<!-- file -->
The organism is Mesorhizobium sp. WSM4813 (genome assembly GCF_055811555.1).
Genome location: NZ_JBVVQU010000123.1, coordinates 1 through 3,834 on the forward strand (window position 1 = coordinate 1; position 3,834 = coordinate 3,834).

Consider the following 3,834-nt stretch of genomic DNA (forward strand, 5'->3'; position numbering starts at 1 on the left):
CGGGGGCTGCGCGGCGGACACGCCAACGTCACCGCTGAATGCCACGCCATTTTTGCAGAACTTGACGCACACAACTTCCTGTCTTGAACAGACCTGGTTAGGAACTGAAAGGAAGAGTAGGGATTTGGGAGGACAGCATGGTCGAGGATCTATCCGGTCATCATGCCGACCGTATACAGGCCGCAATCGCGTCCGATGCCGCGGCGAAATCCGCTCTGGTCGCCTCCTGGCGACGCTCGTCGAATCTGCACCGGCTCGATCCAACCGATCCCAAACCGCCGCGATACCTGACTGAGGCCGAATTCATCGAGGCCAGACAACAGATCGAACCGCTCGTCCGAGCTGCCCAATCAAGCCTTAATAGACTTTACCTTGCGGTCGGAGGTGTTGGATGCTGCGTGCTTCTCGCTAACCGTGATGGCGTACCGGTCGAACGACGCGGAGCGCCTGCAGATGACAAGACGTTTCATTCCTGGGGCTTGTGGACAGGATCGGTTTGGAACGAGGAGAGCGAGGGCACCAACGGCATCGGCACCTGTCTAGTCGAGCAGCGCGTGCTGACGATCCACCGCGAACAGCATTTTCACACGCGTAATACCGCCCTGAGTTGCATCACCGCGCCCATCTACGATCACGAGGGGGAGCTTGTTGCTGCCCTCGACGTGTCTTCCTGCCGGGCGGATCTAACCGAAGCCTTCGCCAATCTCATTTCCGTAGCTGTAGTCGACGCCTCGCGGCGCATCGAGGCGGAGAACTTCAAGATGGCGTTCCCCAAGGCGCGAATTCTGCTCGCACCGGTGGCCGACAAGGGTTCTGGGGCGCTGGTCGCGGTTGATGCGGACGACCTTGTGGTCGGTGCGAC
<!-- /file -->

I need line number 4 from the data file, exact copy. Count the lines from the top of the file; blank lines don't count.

CGGGGGCTGCGCGGCGGACACGCCAACGTCACCGCTGAATGCCACGCCATTTTTGCAGAACTTGACGCACACAACTTCCTGTCTTGAACAGACCTGGTTAGGAACTGAAAGGAAGAGTAGGGATTTGGGAGGACAGCATGGTCGAGGATCTATCCGGTCATCATGCCGACCGTATACAGGCCGCAATCGCGTCCGATGCCGCGGCGAAATCCGCTCTGGTCGCCTCCTGGCGACGCTCGTCGAATCTGCACCGGCTCGATCCAACCGATCCCAAACCGCCGCGATACCTGACTGAGGCCGAATTCATCGAGGCCAGACAACAGATCGAACCGCTCGTCCGAGCTGCCCAATCAAGCCTTAATAGACTTTACCTTGCGGTCGGAGGTGTTGGATGCTGCGTGCTTCTCGCTAACCGTGATGGCGTACCGGTCGAACGACGCGGAGCGCCTGCAGATGACAAGACGTTTCATTCCTGGGGCTTGTGGACAGGATCGGTTTGGAACGAGGAGAGCGAGGGCACCAACGGCATCGGCACCTGTCTAGTCGAGCAGCGCGTGCTGACGATCCACCGCGAACAGCATTTTCACACGCGTAATACCGCCCTGAGTTGCATCACCGCGCCCATCTACGATCACGAGGGGGAGCTTGTTGCTGCCCTCGACGTGTCTTCCTGCCGGGCGGATCTAACCGAAGCCTTCGCCAATCTCATTTCCGTAGCTGTAGTCGACGCCTCGCGGCGCATCGAGGCGGAGAACTTCAAGATGGCGTTCCCCAAGGCGCGAATTCTGCTCGCACCGGTGGCCGACAAGGGTTCTGGGGCGCTGGTCGCGGTTGATGCGGACGACCTTGTGGTCGGTGCGAC